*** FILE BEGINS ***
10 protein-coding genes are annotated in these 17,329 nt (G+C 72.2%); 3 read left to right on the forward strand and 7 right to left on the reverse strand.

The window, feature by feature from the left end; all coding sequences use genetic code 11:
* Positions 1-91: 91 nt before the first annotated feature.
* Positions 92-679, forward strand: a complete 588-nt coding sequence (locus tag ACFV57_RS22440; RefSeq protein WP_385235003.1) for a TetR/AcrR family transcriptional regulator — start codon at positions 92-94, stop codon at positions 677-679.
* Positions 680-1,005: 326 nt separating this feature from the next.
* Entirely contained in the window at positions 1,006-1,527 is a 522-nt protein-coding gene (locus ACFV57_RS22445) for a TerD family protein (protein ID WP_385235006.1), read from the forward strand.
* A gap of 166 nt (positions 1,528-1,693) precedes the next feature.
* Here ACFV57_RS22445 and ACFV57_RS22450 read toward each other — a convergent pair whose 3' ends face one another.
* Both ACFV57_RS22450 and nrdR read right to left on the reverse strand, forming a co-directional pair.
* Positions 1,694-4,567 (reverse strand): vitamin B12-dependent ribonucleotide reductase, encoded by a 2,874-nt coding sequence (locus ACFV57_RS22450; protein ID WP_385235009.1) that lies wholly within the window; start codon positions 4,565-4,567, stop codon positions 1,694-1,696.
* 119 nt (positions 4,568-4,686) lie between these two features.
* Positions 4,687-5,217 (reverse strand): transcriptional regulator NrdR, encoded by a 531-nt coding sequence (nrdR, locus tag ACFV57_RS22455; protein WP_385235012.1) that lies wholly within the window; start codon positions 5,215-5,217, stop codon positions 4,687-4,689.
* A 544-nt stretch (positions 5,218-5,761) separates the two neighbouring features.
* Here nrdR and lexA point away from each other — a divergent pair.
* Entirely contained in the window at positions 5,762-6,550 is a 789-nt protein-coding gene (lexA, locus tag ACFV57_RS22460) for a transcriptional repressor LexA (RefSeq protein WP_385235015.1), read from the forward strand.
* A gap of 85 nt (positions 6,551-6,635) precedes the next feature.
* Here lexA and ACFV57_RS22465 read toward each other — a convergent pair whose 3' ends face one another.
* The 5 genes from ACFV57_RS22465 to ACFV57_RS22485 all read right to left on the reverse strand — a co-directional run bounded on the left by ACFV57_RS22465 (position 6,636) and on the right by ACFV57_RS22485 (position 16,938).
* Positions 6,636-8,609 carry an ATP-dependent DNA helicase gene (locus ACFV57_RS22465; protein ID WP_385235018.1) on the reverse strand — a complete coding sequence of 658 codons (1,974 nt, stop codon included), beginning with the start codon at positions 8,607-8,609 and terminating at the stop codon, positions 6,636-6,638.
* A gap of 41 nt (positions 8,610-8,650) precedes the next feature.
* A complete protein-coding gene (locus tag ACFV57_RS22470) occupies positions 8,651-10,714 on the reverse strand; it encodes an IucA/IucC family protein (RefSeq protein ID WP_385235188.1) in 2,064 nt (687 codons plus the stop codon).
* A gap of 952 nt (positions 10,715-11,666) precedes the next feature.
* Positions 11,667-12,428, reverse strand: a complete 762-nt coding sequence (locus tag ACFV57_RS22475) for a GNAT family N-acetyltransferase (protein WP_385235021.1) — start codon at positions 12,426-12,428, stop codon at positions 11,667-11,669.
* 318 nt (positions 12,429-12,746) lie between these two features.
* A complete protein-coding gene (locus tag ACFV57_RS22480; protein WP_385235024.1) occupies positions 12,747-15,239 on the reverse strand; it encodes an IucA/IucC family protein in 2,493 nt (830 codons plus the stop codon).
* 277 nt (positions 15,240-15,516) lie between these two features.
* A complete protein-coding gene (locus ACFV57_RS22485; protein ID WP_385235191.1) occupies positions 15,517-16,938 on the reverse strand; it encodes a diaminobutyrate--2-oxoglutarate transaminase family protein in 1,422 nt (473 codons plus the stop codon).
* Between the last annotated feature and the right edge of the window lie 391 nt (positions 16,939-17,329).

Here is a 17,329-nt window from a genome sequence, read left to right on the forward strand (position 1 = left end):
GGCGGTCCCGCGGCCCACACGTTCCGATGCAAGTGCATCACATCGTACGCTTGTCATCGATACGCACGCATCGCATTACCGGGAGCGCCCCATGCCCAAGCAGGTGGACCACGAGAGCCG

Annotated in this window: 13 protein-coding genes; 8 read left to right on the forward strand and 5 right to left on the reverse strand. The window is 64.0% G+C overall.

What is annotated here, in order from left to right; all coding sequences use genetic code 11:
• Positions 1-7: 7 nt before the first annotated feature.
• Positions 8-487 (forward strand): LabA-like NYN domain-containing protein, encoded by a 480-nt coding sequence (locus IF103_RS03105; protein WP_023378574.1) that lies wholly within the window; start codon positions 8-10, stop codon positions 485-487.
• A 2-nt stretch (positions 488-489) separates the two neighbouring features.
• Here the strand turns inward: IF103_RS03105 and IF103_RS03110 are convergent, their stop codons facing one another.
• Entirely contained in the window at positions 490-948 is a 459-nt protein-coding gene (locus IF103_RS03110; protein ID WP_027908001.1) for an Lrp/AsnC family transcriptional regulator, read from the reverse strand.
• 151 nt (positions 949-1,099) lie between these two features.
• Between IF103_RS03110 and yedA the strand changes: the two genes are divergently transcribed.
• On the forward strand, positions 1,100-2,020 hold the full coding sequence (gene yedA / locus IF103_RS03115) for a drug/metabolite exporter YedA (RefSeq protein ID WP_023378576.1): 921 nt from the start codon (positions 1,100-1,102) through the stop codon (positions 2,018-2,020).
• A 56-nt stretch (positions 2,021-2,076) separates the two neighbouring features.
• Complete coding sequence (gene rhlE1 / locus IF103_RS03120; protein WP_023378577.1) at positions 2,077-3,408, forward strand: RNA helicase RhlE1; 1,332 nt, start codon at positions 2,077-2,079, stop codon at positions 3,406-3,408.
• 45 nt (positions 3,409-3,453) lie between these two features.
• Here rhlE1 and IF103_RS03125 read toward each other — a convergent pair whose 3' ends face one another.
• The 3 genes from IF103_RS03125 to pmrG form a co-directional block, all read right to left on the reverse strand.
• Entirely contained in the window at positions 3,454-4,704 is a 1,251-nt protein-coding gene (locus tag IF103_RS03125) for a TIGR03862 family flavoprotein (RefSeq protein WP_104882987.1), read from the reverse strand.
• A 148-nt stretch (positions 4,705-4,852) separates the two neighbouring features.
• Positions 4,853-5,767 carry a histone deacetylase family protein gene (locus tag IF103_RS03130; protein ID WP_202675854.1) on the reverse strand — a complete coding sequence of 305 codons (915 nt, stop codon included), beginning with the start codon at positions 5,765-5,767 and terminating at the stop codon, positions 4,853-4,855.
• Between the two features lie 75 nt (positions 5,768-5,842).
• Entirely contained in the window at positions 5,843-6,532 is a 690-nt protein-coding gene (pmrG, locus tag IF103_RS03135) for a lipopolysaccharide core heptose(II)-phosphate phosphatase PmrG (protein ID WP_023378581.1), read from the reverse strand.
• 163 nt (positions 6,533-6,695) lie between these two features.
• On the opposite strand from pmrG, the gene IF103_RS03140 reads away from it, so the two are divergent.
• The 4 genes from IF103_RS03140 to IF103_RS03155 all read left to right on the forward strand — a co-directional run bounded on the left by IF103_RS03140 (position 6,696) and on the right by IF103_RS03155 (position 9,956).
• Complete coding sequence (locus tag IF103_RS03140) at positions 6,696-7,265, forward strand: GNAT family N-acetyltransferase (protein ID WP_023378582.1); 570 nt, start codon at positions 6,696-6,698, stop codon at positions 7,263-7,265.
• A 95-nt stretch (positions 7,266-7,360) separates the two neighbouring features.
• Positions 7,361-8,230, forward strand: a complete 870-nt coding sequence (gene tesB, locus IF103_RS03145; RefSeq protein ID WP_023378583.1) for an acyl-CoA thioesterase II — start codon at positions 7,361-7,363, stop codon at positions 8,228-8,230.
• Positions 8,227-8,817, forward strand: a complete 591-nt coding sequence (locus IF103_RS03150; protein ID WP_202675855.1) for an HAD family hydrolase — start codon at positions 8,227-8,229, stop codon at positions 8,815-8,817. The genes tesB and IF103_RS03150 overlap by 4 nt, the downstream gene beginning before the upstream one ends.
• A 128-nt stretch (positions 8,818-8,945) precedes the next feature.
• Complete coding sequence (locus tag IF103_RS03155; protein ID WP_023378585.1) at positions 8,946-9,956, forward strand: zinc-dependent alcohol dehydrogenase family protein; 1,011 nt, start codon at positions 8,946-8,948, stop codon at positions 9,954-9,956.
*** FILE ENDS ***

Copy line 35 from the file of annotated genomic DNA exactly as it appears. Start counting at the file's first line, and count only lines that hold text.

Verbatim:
• A 2-nt stretch (positions 488-489) separates the two neighbouring features.